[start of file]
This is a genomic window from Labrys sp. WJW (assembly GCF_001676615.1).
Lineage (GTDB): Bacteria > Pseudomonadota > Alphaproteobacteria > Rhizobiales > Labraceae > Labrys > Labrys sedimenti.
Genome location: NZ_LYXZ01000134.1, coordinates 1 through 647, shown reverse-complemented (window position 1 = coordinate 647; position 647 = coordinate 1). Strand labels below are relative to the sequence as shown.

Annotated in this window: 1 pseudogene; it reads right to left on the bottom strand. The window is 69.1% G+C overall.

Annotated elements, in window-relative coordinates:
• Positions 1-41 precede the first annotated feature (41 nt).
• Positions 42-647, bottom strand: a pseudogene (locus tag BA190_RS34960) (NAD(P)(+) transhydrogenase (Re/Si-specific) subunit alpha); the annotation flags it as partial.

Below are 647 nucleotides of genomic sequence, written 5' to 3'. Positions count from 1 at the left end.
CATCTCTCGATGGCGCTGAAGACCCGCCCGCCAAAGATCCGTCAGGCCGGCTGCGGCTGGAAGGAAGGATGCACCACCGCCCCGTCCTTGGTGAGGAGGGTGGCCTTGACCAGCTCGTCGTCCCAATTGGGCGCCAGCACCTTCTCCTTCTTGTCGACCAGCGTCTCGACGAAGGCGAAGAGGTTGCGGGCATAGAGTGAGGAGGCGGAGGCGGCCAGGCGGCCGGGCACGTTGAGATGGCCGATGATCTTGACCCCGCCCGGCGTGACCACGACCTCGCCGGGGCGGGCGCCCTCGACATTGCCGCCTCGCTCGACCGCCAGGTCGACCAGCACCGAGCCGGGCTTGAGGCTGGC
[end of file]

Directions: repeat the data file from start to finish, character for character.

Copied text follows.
This is a genomic window from Labrys sp. WJW (assembly GCF_001676615.1).
Lineage (GTDB): Bacteria > Pseudomonadota > Alphaproteobacteria > Rhizobiales > Labraceae > Labrys > Labrys sedimenti.
Genome location: NZ_LYXZ01000134.1, coordinates 1 through 647, shown reverse-complemented (window position 1 = coordinate 647; position 647 = coordinate 1). Strand labels below are relative to the sequence as shown.

Annotated in this window: 1 pseudogene; it reads right to left on the bottom strand. The window is 69.1% G+C overall.

Annotated elements, in window-relative coordinates:
• Positions 1-41 precede the first annotated feature (41 nt).
• Positions 42-647, bottom strand: a pseudogene (locus tag BA190_RS34960) (NAD(P)(+) transhydrogenase (Re/Si-specific) subunit alpha); the annotation flags it as partial.

Below are 647 nucleotides of genomic sequence, written 5' to 3'. Positions count from 1 at the left end.
CATCTCTCGATGGCGCTGAAGACCCGCCCGCCAAAGATCCGTCAGGCCGGCTGCGGCTGGAAGGAAGGATGCACCACCGCCCCGTCCTTGGTGAGGAGGGTGGCCTTGACCAGCTCGTCGTCCCAATTGGGCGCCAGCACCTTCTCCTTCTTGTCGACCAGCGTCTCGACGAAGGCGAAGAGGTTGCGGGCATAGAGTGAGGAGGCGGAGGCGGCCAGGCGGCCGGGCACGTTGAGATGGCCGATGATCTTGACCCCGCCCGGCGTGACCACGACCTCGCCGGGGCGGGCGCCCTCGACATTGCCGCCTCGCTCGACCGCCAGGTCGACCAGCACCGAGCCGGGCTTGAGGCTGGC